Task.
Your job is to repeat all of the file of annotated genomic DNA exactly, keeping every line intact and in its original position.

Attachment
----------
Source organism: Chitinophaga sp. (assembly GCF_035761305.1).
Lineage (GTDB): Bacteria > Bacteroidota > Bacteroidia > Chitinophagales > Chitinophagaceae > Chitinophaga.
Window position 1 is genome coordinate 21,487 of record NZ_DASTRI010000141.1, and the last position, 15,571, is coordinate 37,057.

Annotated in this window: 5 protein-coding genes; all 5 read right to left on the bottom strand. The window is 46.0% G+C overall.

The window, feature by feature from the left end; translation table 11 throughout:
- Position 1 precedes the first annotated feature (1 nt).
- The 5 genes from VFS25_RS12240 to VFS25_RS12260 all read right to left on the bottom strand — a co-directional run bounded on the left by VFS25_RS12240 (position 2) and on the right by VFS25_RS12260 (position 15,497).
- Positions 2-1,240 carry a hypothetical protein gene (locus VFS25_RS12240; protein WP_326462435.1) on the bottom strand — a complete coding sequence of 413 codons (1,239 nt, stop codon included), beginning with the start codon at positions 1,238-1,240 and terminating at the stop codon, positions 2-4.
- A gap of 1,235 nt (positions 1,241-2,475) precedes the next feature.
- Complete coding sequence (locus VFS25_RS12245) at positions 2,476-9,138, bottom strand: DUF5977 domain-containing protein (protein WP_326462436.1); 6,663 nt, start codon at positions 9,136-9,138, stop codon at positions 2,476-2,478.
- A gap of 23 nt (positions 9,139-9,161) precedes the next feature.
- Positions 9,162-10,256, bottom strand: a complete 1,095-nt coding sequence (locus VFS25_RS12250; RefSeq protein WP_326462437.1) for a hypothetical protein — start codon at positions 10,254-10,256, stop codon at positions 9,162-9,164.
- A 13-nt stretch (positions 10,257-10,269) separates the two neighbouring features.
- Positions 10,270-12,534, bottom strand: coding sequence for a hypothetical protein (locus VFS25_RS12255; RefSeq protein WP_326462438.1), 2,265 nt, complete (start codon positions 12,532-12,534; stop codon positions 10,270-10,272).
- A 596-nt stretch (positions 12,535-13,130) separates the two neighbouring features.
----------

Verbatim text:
Source organism: Chitinophaga sp. (assembly GCF_035761305.1).
Lineage (GTDB): Bacteria > Bacteroidota > Bacteroidia > Chitinophagales > Chitinophagaceae > Chitinophaga.
Window position 1 is genome coordinate 21,487 of record NZ_DASTRI010000141.1, and the last position, 15,571, is coordinate 37,057.

Annotated in this window: 5 protein-coding genes; all 5 read right to left on the bottom strand. The window is 46.0% G+C overall.

The window, feature by feature from the left end; translation table 11 throughout:
- Position 1 precedes the first annotated feature (1 nt).
- The 5 genes from VFS25_RS12240 to VFS25_RS12260 all read right to left on the bottom strand — a co-directional run bounded on the left by VFS25_RS12240 (position 2) and on the right by VFS25_RS12260 (position 15,497).
- Positions 2-1,240 carry a hypothetical protein gene (locus VFS25_RS12240; protein WP_326462435.1) on the bottom strand — a complete coding sequence of 413 codons (1,239 nt, stop codon included), beginning with the start codon at positions 1,238-1,240 and terminating at the stop codon, positions 2-4.
- A gap of 1,235 nt (positions 1,241-2,475) precedes the next feature.
- Complete coding sequence (locus VFS25_RS12245) at positions 2,476-9,138, bottom strand: DUF5977 domain-containing protein (protein WP_326462436.1); 6,663 nt, start codon at positions 9,136-9,138, stop codon at positions 2,476-2,478.
- A gap of 23 nt (positions 9,139-9,161) precedes the next feature.
- Positions 9,162-10,256, bottom strand: a complete 1,095-nt coding sequence (locus VFS25_RS12250; RefSeq protein WP_326462437.1) for a hypothetical protein — start codon at positions 10,254-10,256, stop codon at positions 9,162-9,164.
- A 13-nt stretch (positions 10,257-10,269) separates the two neighbouring features.
- Positions 10,270-12,534, bottom strand: coding sequence for a hypothetical protein (locus VFS25_RS12255; RefSeq protein WP_326462438.1), 2,265 nt, complete (start codon positions 12,532-12,534; stop codon positions 10,270-10,272).
- A 596-nt stretch (positions 12,535-13,130) separates the two neighbouring features.